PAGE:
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CHANGES IN TEACHING AND LEARNING -THE CHALLENGES OF FLEXIBLE LEARNING. Decline or renewal of higher education? Threats and possibilities amidst a global epidemic situation Horizon Scanning Report Series VOLUME 2

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  • Future of Higher Education Research Centre at Budapest Business School

Abstract

This report is the second part of a series by the Future of Higher Education Research Centre at Budapest Business School. It addresses the changes and drivers related to the challenge of flexible learning in HE. It starts with a short description of the present state, then outlines some major issues and initiatives regarding the increasing demand for flexible learning. Finally, it introduces three forms of flexible operation concerning higher education institutions in order to initiate individual reflections and collective discussions about the future of HE.
Budapest,2020
Decline or renewal of higher education?
Threats and possibilities amidst a global epidemic situation
Horizon Scanning Report Series
VOLUME 2
Zsuzsanna GÉRING – Gábor KIRÁLY
CHANGES IN TEACHING AND LEARNING
– THE CHALLENGES OF FLEXIBLE LEARNING
Future of Higher
Education
Budapest Business School
Budapest, 2020
This report is the second part of a series by the Future of Higher Education Research Centre at Budapest
Business School. It aims to find answers to the question ‘What trends can be identified affecting the future
of higher education (HE) based on academic and semi-academic discourses?’. The abrupt change in higher
education (just as in any other spheres of life) due to the COVID-19 global pandemic made this exercise
more urgent and topical. Therefore, we decided to publish our initial findings to help orient different
stakeholders in HE.
Details about the series and the Centre: https://future-higher-education.com/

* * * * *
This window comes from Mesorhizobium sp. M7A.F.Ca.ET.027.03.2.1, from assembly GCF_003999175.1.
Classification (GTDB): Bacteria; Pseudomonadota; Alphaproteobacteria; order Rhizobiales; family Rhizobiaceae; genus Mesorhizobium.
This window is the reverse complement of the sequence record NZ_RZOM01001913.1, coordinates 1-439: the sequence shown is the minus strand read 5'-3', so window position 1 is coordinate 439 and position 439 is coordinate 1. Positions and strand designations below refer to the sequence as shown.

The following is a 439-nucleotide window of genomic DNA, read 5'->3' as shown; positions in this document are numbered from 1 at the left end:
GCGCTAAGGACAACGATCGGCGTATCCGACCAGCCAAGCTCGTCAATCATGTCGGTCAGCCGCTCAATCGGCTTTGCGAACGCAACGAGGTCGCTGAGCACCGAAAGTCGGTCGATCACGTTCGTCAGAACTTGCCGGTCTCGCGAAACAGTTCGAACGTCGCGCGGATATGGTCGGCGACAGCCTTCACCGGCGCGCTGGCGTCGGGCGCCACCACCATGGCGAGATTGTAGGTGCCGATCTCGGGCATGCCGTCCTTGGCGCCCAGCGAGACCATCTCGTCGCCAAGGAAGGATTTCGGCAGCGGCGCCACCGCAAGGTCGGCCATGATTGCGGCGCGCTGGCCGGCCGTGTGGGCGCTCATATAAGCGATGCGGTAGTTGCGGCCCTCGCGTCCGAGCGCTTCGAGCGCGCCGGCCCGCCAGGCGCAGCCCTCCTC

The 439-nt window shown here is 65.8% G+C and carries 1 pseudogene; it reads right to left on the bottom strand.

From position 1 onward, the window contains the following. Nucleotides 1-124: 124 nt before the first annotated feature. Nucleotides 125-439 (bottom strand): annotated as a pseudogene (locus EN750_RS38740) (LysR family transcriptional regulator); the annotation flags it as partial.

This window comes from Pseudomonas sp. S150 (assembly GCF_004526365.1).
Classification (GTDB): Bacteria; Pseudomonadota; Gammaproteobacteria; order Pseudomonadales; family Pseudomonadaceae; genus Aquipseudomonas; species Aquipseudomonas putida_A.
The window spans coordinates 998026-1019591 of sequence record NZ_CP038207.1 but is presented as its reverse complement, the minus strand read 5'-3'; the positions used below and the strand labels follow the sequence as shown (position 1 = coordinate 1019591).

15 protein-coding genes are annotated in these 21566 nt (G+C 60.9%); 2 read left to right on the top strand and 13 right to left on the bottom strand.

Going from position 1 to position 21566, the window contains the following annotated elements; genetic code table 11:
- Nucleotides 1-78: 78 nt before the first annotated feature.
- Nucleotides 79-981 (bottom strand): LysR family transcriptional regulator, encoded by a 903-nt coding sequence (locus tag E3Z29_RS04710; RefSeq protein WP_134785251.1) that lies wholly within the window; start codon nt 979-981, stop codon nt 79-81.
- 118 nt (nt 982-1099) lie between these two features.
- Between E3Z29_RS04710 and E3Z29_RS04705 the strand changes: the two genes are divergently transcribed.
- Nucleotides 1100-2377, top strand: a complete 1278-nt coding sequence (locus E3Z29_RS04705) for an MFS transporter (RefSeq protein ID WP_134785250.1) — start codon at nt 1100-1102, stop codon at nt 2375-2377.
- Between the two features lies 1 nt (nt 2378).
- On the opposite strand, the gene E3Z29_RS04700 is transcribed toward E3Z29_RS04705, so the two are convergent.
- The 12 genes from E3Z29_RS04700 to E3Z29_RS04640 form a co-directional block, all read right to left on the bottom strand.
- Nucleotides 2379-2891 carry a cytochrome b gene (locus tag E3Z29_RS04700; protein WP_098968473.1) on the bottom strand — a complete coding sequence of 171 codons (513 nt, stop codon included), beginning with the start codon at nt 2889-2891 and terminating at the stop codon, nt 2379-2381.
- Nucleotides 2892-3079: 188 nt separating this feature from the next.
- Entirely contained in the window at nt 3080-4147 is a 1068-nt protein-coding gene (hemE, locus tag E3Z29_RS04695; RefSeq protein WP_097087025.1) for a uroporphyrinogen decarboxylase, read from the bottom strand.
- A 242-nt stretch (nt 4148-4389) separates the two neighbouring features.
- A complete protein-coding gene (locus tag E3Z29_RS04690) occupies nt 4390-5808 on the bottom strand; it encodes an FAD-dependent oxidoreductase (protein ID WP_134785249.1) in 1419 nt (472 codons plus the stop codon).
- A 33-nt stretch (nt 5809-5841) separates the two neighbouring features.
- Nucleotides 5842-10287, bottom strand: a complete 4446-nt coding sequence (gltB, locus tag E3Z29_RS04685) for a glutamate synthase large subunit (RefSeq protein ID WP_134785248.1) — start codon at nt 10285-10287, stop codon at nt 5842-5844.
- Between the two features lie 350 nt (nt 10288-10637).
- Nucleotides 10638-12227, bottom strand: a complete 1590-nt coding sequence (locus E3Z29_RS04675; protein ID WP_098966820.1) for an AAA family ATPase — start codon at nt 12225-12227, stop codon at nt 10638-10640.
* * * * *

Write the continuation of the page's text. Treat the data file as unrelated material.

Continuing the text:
This report addresses the changes and drivers related to the challenge of flexible learning in HE. It starts
with a short description of the present state, then outlines some major issues and initiatives regarding the
increasing demand for flexible learning. Finally, it introduces three forms of flexible operation concerning
higher education institutions in order to initiate individual reflections and collective discussions about the
future of HE.
PRESENT STATE:
A PLETHORA OF ONLINE CONTENTS YET A STRUGGLE WITH DIGITAL TRANSITION
The present state of HE from the angle of flexible learning can be characterised by a surprising
contradiction. On the one hand, there is a plethora of free online1 educational materials, and a lot of HEIs
rely on online platforms and student-management systems in their daily operation. On the other hand, the
sudden and fast transition to a digital education due to the COVID-19 pandemic caused a substantial
upheaval in HE, as if no forerunners and previous experience were available at all in the sector (not to
mention those initiatives which have been present in a growing number outside or at the fringes of higher
education institutions - HEIs).
The nature of online educational content varies considerably. As for their 'width', they can take the shape
of a few-minutes-long online video focusing on a single problem at one end (e.g. a math equation or a
comparison of the ideas of two thinkers), or that of a complex online course at the other end (e.g. on
'corpus linguistics' or 'Python programming' an bloc). While as for 'depth', the range goes from the
collected notes of enthusiastic students to professionally curated study guides and lessons given by
recognized professors. Furthermore, there are differences when it comes to the level of student- (or
listener-) involvement, too. Numerous self-made videos provide information to those who will listen,
without any claim to feedback or assessment. However, there are online courses with assessments,
feedback systems and even with certificates at the end (like most of the massive online open courses –
MOOCs). Moreover, it is not only HEIs that provide such certificated contents, but also organisations
outside of the educational sector as traditionally conceived (e.g. Google, PwC or The Linux Foundation).
¹Naturally, we are aware that not only digital educational materials are available and proliferate in the market. However, printed books, offline courses etc. are
typically much more expensive and time-consuming and significantly less flexible than their digital equivalents (e-books, online videos and MOOCs). Therefore,